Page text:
"Yeah, maybe." I took a deep breath and closed my eyes. Had it only been four months? It's weird; sometimes it felt like it happened yesterday and sometimes it felt like forever. A whole day could go by without crying, then BOOM. Out of nowhere, the smallest thing could trigger a meltdown of tears. But I hid it well, even from Chloe. The all-night slobber-fest was a private party between me and my pillow.
Chloe was still staring at me. A familiar heaviness settled in my stomach. I never earned a part in a school play, but the role I'd taken up in recent months was so convincing, I even fooled my best friend. For a second, I was sorry that I had to put on the show for her. I wondered if she could see how hard I worked to make people believe that I was fine. But if she knew, she never let on, and so I kept playing the role.
"A Kissing Clause, huh?" I wrestled up a mischievous smile, reaching for the book on my chest. "Not according to this fine literature." I held up the romance novel Chloe had taken from her Mom's room. "Exhibit A," I proclaimed. Using my SpongeBob SquarePants voice, I read the steamy love scene, for which Chloe had stolen the book in the first place.
She turned back to the mirror, giggling. I stared down at the cover of the book. It was the usual long-haired guy with his shirt open, showing off his rippling chest muscles. Judging by his clothes, this hero was apparently captain of a pirate ship, and the half-dressed chick in his arms with the unfastened bustier didn't seem to mind the dramatic tilt of the schooner.
"Do you think it's really like that?" I asked.
I held up the book. "Is there a Sex Clause too?"
"No, that's totally different."
I raised my eyebrows at her.
"I don't know," she laughed. "You're the one reading the manual."
"Which is completely useless when there's a shortage of sexy pirates in town," I said.
"Says the girl who hasn't even laid eyes on the hot lifeguard I've set her up with for our double date tonight."
"Oh my god, Chloe!" I covered my face with the book. "Sam is only doing this because he's still totally in love with you." I remembered the charismatic rugby player who had graduated last year and taken Chloe to his prom. Obviously a year away hadn't dampened his interest. The "hot lifeguard" was his college friend, and apparently my babysitter for the night. Kill. Me. Now.
The truth is I'd spent most of the past four years on the track, comfortable and in control. Guys and kissing and sex clauses were barely a passing thought. But suddenly I had all the time in the world for dating. Something I was apparently not going to win any trophies for. If my new finish line was having sex with a hot boyfriend, I was on the bleachers. I threw the stupid book on the floor. I might be a permanent resident of the cheering section, but being a spectator is something I would never get used to.
Chloe put on a thin rhinestone headband, then turned around and gave me her serious look. Knowing what was coming, I hid behind the summer camp brochure.
"Are you sure you want to spend your summer looking after a bunch of brats while swatting mosquitoes and making macaroni belts?" she asked.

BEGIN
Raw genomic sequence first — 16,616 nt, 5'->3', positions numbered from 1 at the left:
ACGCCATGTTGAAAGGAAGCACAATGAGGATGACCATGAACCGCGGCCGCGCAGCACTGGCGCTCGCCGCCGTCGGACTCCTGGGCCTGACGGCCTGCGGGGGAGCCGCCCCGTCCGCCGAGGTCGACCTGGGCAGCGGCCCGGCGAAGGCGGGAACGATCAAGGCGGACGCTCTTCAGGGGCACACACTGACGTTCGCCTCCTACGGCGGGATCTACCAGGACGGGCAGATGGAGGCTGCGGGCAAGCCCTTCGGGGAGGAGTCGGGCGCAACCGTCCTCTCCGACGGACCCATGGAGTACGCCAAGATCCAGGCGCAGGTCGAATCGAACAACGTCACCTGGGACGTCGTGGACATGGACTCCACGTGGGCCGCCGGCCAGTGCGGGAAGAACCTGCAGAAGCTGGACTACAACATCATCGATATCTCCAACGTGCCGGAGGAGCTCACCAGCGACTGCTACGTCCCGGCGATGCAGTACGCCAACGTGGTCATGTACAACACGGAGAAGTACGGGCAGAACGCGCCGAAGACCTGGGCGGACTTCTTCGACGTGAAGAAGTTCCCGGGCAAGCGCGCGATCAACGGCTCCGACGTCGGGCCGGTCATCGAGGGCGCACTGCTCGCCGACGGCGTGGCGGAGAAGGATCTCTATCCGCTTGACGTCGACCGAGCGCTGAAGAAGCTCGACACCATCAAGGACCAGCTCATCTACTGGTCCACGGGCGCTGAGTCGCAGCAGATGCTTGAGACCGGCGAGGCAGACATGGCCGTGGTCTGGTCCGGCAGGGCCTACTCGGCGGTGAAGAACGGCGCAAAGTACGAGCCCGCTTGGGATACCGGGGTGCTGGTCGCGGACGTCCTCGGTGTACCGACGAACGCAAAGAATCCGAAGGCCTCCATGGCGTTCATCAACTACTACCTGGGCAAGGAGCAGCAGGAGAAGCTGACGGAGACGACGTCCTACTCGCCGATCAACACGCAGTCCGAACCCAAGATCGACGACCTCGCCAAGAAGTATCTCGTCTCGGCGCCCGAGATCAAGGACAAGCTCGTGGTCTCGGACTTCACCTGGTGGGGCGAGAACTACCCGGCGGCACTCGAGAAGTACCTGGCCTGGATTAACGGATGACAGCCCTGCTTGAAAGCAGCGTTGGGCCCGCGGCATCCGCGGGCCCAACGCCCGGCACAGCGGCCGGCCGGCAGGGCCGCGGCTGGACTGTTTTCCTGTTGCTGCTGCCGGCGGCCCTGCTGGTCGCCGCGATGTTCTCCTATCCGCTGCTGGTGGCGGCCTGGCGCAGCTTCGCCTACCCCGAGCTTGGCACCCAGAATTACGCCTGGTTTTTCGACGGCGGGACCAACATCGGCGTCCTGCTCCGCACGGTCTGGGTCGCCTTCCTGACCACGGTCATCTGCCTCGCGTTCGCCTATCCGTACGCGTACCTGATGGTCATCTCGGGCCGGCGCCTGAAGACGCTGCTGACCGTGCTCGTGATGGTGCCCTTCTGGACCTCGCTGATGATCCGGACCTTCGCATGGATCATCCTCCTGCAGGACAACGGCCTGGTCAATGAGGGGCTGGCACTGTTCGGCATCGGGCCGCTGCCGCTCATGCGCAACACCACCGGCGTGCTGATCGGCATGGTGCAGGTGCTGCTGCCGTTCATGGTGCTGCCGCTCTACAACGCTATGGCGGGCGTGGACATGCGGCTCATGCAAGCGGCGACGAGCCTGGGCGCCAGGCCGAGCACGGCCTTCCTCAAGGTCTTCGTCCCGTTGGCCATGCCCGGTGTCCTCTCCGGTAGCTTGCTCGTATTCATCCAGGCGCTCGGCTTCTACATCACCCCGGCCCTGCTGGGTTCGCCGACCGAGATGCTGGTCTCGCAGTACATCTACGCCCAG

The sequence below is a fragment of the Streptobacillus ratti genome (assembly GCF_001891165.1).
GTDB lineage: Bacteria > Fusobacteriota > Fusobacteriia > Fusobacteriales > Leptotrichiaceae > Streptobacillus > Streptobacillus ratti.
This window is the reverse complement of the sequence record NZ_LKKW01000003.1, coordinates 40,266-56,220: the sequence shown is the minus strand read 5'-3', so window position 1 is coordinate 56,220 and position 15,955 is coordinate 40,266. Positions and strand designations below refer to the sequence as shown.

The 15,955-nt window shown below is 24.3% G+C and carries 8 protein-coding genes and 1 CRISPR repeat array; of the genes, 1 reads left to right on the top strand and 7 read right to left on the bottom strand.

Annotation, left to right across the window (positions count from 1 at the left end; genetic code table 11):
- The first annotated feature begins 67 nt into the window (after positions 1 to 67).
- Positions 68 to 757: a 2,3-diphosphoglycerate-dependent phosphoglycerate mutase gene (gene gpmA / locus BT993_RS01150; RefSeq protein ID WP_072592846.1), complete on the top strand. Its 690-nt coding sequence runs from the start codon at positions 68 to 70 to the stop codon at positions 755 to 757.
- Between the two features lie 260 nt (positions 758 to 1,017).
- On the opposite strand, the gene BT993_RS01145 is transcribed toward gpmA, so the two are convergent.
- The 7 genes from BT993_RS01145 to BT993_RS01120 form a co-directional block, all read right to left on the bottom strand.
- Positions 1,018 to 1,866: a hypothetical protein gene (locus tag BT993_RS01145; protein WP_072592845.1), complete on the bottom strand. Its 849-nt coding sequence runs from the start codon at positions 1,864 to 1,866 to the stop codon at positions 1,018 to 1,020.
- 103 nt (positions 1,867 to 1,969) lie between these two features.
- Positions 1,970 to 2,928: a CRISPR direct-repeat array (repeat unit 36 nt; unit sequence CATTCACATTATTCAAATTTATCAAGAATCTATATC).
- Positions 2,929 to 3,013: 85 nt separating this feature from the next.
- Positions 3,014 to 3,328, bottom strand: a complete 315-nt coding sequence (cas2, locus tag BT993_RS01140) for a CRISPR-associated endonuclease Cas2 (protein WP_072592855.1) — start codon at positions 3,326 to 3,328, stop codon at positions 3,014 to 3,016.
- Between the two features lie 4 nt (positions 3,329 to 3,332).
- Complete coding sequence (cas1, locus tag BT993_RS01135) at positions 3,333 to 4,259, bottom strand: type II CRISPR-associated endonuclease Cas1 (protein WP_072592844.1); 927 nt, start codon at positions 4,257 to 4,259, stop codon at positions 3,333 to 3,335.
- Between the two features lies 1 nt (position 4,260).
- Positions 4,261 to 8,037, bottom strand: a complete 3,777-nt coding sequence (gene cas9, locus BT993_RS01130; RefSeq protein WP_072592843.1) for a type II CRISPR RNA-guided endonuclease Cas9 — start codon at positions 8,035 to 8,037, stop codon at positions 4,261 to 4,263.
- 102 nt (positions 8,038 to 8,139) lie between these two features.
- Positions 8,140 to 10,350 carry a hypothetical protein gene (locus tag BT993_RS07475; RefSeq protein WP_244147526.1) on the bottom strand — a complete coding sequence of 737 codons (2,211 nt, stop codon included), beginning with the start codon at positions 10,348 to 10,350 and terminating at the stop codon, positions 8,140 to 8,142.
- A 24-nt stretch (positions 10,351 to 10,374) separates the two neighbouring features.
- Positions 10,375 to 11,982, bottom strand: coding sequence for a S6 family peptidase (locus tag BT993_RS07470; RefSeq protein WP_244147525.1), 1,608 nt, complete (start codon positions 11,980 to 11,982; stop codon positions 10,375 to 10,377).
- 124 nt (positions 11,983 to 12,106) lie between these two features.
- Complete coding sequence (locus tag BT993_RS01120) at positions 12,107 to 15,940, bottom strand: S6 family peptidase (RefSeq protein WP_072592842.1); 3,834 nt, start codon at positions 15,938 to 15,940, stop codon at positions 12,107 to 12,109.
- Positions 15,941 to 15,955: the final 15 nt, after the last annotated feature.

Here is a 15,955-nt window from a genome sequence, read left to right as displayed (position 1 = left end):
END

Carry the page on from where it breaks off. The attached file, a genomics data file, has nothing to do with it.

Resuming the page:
"It's not all glamour," I said, from behind Kamp Krystal Lake's image.
"Shut up. You know what I mean." She pulled the brochure away from my face and gave me a serious stare. Geez, maybe I wasn't such a good actress.
"I'll be okay, Chloe. And I need the money for university next year."
She opened her mouth, and the word "scholarship" almost fell out.
"Don't say it," I whispered.
The day the recruiting coach was at our school, I was curled up on my bed, still in my black dress from Dad's funeral. Mom and Grandma tried to convince me to go, but I could never compete again. My runners were shoved in the back of the closet, banished from sight, erased from my memory.
I cleared my throat. "I need to be the new girl," I explained. "Be someone nobody knows."
"All right," she said, giving me one of her puppy dog looks. "You know, I'm sacrificing any fun we'd have this summer so that you can get poison ivy."
"Those eyes only work on your boyfriends," I huffed.
Chloe always had guys circling around her like bees to the hive. Grandma said she was the town Scarlett O'Hara, but much nicer. "True," she laughed, then looked at her watch. "Shit! We're going to be late!"
"We have another hour before the guys are due to show up," I said.
"Yeah, and you're hardly ready," she frowned at my usual T-shirt and gym short ensemble. My style was based entirely on the tracksuit section of Sports R Us. She pulled me out of the pink wingback chair, then plunked me in front of her make-up dresser. Yes, Chloe had a dresser just for makeup.
She painstakingly straightened my hair, and swapped my gym gear for capris and a white ruffled tank top. I compromised on shoes, avoiding the high-heeled slingbacks but accepting sequined flip-flops. Even though I'm a good three inches taller than Chloe, our feet were the same size. A fact she often grumbled about.
"How will I ever get dressed without you this summer?" I teased.
She fussed with my hair one last time. "I dropped by your house earlier with a few ensembles. Your grandma promised to pack them in your bag."
"Grandma," I smiled. "Did she read your palm again?"
"Apparently we're in for an unexpected romance tonight."
I sighed. "She says that every time."
"Cut the crap. You'll be playing mouth to mouth with that hot lifeguard before Sam pulls out of my driveway."
Since Dad died, Chloe was one of the few friends who treated me the same. The day of the funeral she came over and did my makeup. "Don't be such a jock, Jesse," she had said, applying blush while we sniffed away our tears. "Besides, you want to look nice for your dad." I would do anything for her, hence the expensive birthday jeans.
Mostly everyone else acted like I was made of glass, afraid to even mention his name, thinking I would break down crying in front of them. Usually people stared, and then quickly looked away, pretending I wasn't there so they wouldn't have to talk to me.